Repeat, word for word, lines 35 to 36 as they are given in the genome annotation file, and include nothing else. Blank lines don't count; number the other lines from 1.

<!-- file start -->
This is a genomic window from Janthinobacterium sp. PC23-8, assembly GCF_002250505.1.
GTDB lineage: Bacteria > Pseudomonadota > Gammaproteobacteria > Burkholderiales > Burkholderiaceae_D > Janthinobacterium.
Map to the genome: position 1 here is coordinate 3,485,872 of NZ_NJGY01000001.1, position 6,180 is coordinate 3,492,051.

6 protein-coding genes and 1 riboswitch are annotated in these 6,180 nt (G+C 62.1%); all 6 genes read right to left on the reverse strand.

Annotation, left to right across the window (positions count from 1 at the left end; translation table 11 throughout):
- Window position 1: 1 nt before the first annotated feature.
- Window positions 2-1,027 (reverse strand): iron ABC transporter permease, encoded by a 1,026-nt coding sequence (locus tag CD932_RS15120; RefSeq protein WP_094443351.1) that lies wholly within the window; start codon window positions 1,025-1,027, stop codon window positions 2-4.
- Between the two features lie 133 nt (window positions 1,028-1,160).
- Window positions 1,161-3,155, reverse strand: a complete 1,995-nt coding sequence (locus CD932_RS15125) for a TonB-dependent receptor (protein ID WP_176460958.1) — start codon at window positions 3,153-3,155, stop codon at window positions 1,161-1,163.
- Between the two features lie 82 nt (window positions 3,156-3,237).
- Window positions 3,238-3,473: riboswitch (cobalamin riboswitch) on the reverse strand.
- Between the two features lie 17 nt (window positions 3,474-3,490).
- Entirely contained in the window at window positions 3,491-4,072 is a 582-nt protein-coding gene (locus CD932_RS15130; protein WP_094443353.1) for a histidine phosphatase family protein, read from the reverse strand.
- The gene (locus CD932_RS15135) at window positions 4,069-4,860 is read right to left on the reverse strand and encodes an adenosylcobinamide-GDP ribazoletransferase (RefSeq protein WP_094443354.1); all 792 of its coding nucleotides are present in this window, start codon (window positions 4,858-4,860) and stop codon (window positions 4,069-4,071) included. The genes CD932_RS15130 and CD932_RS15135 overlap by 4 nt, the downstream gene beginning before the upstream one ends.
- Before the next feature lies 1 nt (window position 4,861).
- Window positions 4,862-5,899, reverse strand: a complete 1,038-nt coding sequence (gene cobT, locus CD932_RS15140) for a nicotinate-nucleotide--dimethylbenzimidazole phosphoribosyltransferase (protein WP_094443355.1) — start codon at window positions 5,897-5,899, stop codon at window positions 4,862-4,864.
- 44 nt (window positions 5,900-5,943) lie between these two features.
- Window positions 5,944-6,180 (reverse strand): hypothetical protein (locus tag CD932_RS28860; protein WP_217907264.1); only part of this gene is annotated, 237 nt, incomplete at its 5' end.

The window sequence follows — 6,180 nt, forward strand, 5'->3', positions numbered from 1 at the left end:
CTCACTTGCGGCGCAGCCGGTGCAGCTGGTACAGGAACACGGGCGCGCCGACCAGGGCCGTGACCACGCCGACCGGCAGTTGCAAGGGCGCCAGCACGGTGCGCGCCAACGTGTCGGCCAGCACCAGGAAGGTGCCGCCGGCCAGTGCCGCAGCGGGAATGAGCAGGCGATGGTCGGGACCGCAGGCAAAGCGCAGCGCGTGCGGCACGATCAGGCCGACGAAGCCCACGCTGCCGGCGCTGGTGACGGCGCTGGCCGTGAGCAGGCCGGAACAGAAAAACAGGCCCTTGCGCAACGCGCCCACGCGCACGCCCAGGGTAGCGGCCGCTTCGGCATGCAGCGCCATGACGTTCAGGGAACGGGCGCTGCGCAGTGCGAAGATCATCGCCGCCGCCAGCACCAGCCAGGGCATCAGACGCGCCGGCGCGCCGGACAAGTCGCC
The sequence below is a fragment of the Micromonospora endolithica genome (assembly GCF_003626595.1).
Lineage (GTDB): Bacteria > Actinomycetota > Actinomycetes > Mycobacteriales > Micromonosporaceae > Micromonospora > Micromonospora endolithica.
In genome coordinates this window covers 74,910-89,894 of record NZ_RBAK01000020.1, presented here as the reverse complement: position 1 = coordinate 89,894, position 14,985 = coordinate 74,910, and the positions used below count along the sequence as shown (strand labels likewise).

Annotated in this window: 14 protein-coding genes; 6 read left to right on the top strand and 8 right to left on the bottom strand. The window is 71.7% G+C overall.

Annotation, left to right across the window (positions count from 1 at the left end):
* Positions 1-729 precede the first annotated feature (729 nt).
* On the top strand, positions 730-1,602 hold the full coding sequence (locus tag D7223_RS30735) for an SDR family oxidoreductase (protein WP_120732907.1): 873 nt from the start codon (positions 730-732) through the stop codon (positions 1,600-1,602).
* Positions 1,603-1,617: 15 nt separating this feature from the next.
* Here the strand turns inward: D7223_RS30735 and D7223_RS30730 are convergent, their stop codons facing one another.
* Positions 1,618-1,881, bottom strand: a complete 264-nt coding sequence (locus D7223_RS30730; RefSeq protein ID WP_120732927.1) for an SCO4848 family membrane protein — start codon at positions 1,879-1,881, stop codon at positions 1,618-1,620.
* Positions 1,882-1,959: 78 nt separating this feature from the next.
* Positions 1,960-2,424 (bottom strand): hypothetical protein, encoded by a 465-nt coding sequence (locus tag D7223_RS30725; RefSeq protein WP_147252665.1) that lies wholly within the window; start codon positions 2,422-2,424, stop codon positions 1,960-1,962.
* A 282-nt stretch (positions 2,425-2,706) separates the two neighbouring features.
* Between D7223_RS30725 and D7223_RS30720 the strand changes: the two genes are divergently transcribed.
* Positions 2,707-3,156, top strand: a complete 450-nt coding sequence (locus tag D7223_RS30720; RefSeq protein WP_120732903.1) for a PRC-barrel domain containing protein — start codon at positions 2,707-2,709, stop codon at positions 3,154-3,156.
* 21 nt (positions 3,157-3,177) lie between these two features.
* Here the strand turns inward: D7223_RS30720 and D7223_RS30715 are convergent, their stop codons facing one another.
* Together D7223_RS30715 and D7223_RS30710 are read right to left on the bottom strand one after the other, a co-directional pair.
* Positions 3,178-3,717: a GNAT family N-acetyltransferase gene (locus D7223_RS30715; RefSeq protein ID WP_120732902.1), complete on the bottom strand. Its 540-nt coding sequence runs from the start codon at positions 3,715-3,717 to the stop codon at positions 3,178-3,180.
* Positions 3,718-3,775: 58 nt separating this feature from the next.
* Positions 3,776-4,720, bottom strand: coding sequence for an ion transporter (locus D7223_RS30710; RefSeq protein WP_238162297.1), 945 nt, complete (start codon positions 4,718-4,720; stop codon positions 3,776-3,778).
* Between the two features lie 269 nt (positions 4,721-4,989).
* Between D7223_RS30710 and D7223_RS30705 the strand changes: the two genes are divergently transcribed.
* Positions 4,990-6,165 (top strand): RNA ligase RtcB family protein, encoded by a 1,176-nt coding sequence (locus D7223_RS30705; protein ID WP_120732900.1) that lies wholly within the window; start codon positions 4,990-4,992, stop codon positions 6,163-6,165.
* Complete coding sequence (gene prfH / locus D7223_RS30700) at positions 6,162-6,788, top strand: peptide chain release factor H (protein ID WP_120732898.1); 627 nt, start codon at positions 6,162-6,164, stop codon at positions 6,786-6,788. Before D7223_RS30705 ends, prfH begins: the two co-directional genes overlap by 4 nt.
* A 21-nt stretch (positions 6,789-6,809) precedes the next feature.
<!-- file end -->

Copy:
* Positions 2,707-3,156, top strand: a complete 450-nt coding sequence (locus tag D7223_RS30720; RefSeq protein WP_120732903.1) for a PRC-barrel domain containing protein — start codon at positions 2,707-2,709, stop codon at positions 3,154-3,156.
* 21 nt (positions 3,157-3,177) lie between these two features.